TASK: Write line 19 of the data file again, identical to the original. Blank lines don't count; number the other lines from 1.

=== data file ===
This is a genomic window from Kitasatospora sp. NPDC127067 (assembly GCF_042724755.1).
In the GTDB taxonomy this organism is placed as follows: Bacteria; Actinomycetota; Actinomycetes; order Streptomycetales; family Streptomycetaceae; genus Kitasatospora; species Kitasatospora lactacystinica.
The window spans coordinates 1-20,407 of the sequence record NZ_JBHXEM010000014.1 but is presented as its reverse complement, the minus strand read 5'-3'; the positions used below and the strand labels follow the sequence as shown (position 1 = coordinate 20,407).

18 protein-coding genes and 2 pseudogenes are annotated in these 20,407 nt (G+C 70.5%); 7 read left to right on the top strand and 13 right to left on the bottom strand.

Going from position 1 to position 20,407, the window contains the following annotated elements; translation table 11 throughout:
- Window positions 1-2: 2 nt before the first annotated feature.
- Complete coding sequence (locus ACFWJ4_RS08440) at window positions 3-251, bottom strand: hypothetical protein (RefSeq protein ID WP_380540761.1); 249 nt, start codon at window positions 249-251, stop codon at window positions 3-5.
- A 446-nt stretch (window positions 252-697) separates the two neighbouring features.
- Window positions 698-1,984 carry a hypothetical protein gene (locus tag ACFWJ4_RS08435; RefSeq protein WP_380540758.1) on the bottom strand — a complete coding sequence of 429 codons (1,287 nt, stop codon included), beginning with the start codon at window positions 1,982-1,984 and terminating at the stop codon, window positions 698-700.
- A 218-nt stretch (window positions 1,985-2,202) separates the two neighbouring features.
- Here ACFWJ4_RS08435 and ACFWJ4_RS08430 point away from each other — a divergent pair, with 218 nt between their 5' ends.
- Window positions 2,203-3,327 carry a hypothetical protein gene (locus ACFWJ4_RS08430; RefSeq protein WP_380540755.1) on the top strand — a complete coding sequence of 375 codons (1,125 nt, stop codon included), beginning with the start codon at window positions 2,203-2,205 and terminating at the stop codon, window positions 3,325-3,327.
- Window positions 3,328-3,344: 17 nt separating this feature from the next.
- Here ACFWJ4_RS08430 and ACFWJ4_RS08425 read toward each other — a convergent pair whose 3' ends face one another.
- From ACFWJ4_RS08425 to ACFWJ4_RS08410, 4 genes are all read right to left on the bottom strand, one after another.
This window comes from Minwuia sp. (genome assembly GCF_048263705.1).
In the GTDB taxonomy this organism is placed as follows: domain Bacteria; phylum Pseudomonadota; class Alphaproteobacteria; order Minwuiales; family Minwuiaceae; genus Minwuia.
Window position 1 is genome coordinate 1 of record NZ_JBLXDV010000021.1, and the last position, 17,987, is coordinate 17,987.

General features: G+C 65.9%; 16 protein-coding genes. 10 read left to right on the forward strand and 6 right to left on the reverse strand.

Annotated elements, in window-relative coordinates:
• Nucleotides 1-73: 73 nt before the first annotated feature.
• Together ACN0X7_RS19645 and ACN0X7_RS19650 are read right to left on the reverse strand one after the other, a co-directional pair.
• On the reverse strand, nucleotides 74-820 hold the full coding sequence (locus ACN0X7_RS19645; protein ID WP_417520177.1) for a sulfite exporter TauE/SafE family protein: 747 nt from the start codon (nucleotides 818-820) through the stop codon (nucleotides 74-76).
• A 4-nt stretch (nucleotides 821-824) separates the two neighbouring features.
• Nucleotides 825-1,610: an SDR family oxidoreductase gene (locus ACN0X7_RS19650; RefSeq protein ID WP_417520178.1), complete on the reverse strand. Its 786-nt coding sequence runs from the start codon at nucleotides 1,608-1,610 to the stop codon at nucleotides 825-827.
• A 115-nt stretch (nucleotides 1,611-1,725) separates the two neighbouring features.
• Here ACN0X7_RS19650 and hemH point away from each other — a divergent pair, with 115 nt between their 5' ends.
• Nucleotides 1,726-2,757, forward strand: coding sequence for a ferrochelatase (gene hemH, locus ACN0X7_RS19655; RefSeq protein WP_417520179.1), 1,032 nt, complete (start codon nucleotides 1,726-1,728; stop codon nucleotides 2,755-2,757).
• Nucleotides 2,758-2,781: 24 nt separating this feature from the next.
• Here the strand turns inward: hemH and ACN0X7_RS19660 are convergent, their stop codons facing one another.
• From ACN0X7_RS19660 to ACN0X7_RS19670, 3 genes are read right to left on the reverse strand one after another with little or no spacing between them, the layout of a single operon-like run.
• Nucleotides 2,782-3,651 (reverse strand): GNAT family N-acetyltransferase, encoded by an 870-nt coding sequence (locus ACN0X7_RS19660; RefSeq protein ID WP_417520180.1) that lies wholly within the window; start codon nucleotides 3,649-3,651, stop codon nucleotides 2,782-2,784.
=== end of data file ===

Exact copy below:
General features: G+C 65.9%; 16 protein-coding genes. 10 read left to right on the forward strand and 6 right to left on the reverse strand.